Late-stage cancer drugs never studied in young people that the FDA marks as “contraindicated” for pediatric patients are being implanted in gender-atypical kids and the NIH is funding the study. I wonder how many of these kids were lost in follow-up?

Her tweet cites a UCSF lecturer in epidemiology who attacks UCSF pediatric endocrinologist Dr. Stephen Rosenthal of the Child and Adolescent Gender Center and calls him a “transer”. Have Jontry and this lecturer raised a valid concern here? Are these implants “late-stage cancer drugs never studied in young people” and contraindicated in pediatric patients? Let’s find out.

(Spoiler: no.)

The Vantas implant is described as “a 50-mg histrelin acetate drug core inside a 3.5 cm by 3 mm, cylindrical hydrogel polymer reservoir”, indicated “for the palliative treatment of advanced prostate cancer”. Histrelin acetate is a GnRH agonist that functions to suppress the production of sex hormones, and the implant is designed to release this medication continuously over 12 months. Vantas is “inserted subcutaneously in the inner aspect of the upper arm”.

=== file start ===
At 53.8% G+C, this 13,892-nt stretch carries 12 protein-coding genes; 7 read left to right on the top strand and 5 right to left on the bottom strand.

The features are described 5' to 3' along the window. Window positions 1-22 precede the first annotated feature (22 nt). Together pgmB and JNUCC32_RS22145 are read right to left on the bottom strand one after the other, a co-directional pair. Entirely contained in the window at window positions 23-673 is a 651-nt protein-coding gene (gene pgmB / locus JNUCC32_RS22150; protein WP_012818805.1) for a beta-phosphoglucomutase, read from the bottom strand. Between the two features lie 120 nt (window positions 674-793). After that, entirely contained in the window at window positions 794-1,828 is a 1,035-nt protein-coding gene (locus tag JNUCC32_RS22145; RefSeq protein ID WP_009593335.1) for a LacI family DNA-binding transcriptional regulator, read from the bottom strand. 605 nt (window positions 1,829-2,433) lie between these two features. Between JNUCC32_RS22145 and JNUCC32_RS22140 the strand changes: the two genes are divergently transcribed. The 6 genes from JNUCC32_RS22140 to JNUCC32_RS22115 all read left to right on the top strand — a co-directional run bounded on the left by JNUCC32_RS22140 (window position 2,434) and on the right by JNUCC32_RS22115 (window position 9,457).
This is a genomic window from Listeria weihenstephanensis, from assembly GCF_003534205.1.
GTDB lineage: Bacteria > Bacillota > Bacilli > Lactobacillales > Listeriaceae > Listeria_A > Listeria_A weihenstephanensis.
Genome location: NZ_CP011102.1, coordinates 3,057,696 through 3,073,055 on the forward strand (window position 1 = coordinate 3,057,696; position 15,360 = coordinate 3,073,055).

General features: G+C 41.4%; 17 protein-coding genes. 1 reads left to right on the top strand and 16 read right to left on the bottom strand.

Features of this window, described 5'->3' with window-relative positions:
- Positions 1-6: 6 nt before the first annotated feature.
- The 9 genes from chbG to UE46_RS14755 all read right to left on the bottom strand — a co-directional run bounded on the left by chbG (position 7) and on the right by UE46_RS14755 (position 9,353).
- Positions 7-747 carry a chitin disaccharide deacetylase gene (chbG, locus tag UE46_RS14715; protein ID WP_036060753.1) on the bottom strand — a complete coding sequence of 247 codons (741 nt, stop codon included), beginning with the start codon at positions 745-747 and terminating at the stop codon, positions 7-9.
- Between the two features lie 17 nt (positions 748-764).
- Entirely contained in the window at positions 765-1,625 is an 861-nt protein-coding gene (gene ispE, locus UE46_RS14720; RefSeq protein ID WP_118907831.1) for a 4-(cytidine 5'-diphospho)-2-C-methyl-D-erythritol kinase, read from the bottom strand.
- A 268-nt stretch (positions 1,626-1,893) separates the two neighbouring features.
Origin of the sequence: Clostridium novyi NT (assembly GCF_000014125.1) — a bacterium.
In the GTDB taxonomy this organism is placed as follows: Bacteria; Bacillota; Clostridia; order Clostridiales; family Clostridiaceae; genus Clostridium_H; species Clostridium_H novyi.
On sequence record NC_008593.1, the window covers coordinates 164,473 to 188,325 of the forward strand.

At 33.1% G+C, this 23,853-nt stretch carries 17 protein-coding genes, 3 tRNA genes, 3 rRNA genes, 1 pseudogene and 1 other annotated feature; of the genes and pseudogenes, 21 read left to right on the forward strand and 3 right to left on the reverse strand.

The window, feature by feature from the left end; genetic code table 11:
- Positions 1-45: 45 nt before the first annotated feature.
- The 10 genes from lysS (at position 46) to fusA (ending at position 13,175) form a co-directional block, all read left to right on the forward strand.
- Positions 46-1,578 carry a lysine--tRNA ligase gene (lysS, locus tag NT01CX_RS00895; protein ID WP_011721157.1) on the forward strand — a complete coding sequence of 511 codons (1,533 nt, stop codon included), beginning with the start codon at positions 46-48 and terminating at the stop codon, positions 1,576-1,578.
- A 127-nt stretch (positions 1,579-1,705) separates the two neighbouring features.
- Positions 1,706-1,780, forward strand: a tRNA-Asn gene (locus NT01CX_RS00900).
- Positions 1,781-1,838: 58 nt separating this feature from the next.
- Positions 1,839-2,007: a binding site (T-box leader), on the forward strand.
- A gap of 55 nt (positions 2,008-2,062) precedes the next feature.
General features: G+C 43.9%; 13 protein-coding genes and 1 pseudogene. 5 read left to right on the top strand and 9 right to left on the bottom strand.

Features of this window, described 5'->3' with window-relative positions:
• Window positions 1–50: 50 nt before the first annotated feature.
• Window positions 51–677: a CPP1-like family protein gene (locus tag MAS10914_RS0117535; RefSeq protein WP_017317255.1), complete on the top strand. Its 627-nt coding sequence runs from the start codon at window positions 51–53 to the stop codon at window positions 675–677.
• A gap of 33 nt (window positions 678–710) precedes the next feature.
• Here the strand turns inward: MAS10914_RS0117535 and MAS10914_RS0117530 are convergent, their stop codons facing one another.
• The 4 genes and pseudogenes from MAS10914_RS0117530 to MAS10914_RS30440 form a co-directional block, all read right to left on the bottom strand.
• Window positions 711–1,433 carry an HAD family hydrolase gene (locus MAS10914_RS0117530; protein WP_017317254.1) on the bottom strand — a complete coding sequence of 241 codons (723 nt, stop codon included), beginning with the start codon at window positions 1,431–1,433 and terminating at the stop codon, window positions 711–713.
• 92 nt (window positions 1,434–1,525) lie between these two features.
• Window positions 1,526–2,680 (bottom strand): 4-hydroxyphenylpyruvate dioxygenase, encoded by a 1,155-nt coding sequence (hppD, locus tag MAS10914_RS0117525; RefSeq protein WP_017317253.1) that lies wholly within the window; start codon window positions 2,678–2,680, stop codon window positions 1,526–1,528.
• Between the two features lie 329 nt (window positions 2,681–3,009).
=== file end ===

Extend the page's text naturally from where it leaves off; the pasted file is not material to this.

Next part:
Compare this to the Supprelin LA implant, which was also discussed by the clinicians in the cited screenshot. Supprelin LA is described as “a 50-mg histrelin acetate drug core inside a 3.5 cm by 3 mm, cylindrical, hydrogel polymer reservoir”, indicated “for the treatment of children with central precocious puberty” and designed to deliver this medication over 12 months. Supprelin LA is “inserted subcutaneously in the inner aspect of the upper arm”.

These are the same medication: histrelin acetate. Both implants contain the same dosage of that medication delivered in the same manner for the same duration. The NIH’s National Library of Medicine describes both Vantas and Supprelin in the same way, referring to them interchangeably as “histrelin implant”. This is because they are interchangeable.

Is this a “late-stage cancer drug”? Yes. It is also a central precocious puberty drug – a puberty blocker. Was it “never studied in young people”? No. The histrelin implant, as Supprelin LA, is specifically approved for use in children. Is the Vantas implant “contraindicated for pediatric patients”? No. Jontry and the UCSF lecturer provide a screenshot describing Vantas as “not indicated for use in pediatric patients”. “Not indicated” is not the same thing as “contraindicated”. Vantas was approved with an indication for use in advanced prostate cancer, while Supprelin LA was approved with an indication for use in precocious puberty, but this is still the same medication delivered in the same way.